In an orgy of self-congratulation, local and regional elected officials gathered on Friday, January 25, to break ground on a government-related, low-income housing project in Orinda. The ceremony took place at 2 Irwin Way in Orinda, where the housing will be built. The site is across the street from the Safeway and Citibank.
The housing project will create, by 2015, 67 apartments for low-income senior citizens. There will be about 30 parking spaces. The housing will be built by Eden Housing of Hayward, California. The project may violate Orinda’s downtown height limit of 35 feet.
Already, plenty of trees have been cut down to construct the housing.
Present at the January 25 ceremony were Congressman George Miller (D-Martinez), Assemblywoman Joan Buchanan (D-Alamo), and Amy Worth, mayor of Orinda. Ms. Worth is also vice chairperson of the Metropolitan Transportation Commission (MTC), an unelected government body which sets toll rates on Bay Area bridges.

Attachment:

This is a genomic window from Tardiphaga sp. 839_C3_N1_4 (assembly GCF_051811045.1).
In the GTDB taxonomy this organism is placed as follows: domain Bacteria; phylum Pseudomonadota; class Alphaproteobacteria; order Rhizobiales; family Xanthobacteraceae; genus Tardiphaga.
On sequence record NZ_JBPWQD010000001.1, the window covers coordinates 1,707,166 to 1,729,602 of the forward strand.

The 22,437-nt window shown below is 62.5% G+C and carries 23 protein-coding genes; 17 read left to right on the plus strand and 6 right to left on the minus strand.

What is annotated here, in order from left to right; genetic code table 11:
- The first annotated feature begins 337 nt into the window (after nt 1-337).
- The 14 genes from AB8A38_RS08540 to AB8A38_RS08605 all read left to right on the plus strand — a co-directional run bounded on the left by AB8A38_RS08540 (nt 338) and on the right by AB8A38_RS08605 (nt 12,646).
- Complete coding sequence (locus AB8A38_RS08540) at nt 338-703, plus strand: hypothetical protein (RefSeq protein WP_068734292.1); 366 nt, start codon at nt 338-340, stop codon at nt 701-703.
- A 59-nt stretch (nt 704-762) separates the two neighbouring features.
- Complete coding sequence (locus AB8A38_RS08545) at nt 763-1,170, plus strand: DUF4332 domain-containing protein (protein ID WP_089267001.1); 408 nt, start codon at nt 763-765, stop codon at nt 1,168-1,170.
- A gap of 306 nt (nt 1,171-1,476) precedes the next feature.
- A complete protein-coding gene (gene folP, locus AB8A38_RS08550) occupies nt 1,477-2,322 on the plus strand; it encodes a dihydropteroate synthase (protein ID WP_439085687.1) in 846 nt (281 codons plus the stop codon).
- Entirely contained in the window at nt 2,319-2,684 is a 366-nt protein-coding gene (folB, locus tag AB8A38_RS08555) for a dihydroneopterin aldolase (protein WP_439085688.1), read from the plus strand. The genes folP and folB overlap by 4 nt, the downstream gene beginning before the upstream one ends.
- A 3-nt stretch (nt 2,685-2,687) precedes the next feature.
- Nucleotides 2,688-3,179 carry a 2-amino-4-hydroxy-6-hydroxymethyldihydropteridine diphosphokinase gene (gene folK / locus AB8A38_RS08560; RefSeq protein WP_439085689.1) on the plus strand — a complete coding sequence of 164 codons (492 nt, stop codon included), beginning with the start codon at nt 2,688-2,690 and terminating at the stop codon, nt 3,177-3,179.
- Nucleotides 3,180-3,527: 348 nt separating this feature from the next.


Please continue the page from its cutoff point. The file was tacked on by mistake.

The Irwin Way project took 11 years to plan. The housing itself will be built by union labor, raising the construction price by at least 20 percent.
Without government involvement, presumably fewer than 11 years would have been needed to plan to project. Needy senior citizens may not have 11 years to wait.
According to existing law, cities in California are required to build housing for low-income people. If a given city fails to comply, government entities can cut off funds for servicing that city’s roads.
Conceptually, the whole idea of having government involved in the building of low-income housing is flawed. For example, there is no guarantee that needy senior citizens will want to live at the Irwin Way location, which is in a noisy, crowded part of downtown Orinda.
The solution to needy persons’ housing needs is to give needy people money — money which can come from taxes or charity.
Let needy people themselves determine where they want to live. Government should stay out of the way.